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“Thailand needs to cool down”, a comment reads on a popular expat community. While the country has been successful at suppressing the coronavirus outbreak, it has come with a heavy price paid by workers and businesses in the kingdom.
“We should not worry too much about the threat of a second wave of infections since the first wave of Covid-19 is generating far fewer cases compared with other countries,” distinguished local investor Niwes Hemvachiravarakorn mentioned on Thursday in an article by the Nation.

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Thailand has carried out strict lockdown measures to combat the outbreak, however the Covid-19 concern has two dimensions – disease control and economic activities, he stated.

Thailand may need to accept that its low degree of tested cases and develop a system to handle this, he mentioned, referring to the absence of local infections for more than 50 days and solely a handful of imported daily cases, mainly from repatriation flights with secure quarantine procedure to prevent further outbreaks.

Thailand’s hot climate may be helping to keep the infection rate low, whereas Thais know now how to shield themselves as virtually everyone wears face masks in public.

Niwes warned that concern for a second-wave contagion was discouraging individuals from resuming business activities, leading to a slower economic recovery. In Vietnam, public life is nearly back to normal, with even large gatherings for sports events now permitted, he added.

Somchai Jitsuchon, research director at Thailand Development Research Institute (TDRI), is also pushing for the resumption of additional economic actions.

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Thailand should learn how to live with a few daily COVID cases, because policies aimed at eradicating the virus completely were having an excessive economic cost, he stated on Facebook.

Earnings from foreign funding and tourism represent about 20 percent of Thailand’s annual GDP, the economist noted. The government should concentrate on the “trace, test and isolate (TTI)” policy so that foreigners may be gradually welcomed back to the country, he added.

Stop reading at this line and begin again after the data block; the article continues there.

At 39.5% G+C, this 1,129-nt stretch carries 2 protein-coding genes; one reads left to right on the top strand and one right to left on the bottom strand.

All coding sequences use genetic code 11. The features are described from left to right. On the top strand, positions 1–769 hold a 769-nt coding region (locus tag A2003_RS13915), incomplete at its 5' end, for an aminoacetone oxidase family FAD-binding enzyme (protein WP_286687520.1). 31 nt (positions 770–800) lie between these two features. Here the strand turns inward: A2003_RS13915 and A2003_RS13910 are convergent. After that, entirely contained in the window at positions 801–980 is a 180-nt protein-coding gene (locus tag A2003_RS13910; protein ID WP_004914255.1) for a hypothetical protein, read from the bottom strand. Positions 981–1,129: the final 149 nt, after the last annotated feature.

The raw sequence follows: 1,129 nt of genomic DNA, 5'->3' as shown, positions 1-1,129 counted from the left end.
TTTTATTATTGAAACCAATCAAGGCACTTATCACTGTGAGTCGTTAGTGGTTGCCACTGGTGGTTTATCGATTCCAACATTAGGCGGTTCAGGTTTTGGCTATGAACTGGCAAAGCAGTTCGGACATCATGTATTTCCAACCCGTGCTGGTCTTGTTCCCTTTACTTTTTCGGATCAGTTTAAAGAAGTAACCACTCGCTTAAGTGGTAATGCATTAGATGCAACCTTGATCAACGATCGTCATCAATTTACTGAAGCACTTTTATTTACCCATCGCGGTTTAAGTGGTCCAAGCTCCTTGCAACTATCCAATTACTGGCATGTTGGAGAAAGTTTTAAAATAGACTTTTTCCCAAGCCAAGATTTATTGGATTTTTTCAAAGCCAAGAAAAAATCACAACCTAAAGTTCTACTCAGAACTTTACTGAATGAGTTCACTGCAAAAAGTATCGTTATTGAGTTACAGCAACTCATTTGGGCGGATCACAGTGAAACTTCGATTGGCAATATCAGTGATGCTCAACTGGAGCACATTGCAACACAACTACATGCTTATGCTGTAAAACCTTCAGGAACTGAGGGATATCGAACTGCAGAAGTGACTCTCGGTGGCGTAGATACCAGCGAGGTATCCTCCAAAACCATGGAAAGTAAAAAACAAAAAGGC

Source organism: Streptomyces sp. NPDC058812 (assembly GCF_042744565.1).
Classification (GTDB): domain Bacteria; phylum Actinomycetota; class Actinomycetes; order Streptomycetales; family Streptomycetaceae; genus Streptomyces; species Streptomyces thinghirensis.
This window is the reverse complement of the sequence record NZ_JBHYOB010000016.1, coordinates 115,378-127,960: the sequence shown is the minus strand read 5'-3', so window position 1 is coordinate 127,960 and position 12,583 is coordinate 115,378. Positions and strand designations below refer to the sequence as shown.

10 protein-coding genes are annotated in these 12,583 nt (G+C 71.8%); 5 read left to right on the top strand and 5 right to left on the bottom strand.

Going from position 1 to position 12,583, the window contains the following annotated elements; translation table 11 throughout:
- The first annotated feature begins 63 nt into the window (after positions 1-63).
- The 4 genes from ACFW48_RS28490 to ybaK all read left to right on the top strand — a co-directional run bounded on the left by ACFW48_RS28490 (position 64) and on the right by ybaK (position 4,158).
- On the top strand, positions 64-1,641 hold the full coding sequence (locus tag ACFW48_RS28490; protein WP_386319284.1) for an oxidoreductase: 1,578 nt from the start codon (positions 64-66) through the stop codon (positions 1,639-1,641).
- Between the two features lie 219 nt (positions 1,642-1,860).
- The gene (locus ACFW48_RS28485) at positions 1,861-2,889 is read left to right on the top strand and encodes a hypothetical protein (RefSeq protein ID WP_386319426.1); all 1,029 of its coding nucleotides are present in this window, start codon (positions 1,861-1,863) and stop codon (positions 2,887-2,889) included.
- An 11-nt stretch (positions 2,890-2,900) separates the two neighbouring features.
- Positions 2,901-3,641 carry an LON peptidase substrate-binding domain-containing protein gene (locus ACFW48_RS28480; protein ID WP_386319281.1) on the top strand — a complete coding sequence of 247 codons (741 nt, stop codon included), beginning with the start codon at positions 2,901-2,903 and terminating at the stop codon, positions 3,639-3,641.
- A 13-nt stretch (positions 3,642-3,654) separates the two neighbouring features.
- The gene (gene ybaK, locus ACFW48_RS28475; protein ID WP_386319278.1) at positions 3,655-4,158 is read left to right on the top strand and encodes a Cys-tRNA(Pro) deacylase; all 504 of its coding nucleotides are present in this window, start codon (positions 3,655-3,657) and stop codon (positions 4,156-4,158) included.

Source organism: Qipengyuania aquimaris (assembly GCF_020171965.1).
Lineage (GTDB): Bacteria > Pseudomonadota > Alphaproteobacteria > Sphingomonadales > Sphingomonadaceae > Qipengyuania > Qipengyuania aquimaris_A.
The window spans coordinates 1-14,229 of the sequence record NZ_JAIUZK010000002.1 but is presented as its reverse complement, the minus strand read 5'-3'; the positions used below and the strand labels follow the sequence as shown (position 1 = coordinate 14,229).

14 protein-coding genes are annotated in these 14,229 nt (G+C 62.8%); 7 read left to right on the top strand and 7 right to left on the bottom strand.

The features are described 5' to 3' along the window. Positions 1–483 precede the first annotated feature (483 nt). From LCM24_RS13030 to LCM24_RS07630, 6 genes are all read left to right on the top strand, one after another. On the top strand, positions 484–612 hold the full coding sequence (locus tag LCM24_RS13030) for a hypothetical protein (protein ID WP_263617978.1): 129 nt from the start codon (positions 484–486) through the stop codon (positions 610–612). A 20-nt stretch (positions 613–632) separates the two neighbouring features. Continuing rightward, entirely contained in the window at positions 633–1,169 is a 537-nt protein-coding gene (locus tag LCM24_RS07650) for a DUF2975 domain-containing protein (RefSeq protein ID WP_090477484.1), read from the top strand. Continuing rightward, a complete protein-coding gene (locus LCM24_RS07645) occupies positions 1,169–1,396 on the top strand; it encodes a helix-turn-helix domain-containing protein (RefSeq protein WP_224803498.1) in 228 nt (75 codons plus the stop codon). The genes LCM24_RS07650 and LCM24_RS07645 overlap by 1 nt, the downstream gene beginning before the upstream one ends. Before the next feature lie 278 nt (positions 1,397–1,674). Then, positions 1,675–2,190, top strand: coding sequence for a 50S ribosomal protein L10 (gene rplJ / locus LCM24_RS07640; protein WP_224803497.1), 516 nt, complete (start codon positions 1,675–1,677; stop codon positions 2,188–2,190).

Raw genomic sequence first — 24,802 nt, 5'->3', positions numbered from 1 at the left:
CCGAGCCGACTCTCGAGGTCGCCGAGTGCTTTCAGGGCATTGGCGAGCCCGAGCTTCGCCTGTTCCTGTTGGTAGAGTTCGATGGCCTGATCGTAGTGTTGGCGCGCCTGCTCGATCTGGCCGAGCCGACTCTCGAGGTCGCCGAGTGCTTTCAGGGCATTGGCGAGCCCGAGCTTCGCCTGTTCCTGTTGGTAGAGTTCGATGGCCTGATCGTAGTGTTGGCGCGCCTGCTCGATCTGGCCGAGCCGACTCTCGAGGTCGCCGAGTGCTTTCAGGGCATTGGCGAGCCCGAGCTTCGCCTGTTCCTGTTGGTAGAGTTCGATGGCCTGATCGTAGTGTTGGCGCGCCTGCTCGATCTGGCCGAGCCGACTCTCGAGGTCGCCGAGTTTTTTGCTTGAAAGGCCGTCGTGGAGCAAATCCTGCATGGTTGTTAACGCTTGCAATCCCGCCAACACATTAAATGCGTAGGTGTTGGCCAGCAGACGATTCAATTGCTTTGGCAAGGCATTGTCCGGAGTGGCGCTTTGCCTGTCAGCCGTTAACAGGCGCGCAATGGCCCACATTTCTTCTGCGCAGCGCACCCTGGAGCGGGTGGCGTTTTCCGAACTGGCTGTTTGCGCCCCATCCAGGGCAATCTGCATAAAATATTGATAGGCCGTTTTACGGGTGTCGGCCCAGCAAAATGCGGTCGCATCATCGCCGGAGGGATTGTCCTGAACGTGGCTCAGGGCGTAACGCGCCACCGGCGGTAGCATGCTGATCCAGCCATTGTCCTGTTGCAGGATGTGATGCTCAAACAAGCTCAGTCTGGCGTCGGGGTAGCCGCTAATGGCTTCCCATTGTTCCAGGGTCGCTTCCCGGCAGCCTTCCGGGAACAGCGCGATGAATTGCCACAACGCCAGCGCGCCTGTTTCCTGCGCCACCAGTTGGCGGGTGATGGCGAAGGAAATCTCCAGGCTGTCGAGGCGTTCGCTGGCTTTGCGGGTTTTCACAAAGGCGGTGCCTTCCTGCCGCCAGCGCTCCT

“Initially, we may limit foreign arrivals as per the capacity of the healthcare system to handle new cases of perhaps 20-30 a day. We could open up to more visitors as the TTI capacity was upgraded,” he recommended.

The government has maintained a state of emergency, arguing that it’s needed to cope with a potential second-wave contagion. Nevertheless, critics say the strict measures are hurting small companies and low-income workers, whereas pro-democracy groups accuse the government of utilizing the emergency degree to suppress political opposition.

The locals have been surprisingly understanding of the restrictions, despite the crippling plunge towards poverty. Thai culture is known for its resilience of enduring hard times, through the close circles of families and friends that have learned to take care of their own. Whether it’s a Thai Airways cabin crew member who lost their jobs or a bar girl who returned back to her village in Isaan to live off the family farm.

“Everyone has lost money. But we are still alive,” a Thai lady commented on Facebook.

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In the meantime, foreign tourists will not be allowed back into the nation until September, in accordance with the government’s Centre for Covid-19 Situation Administration.

Source: The Nation

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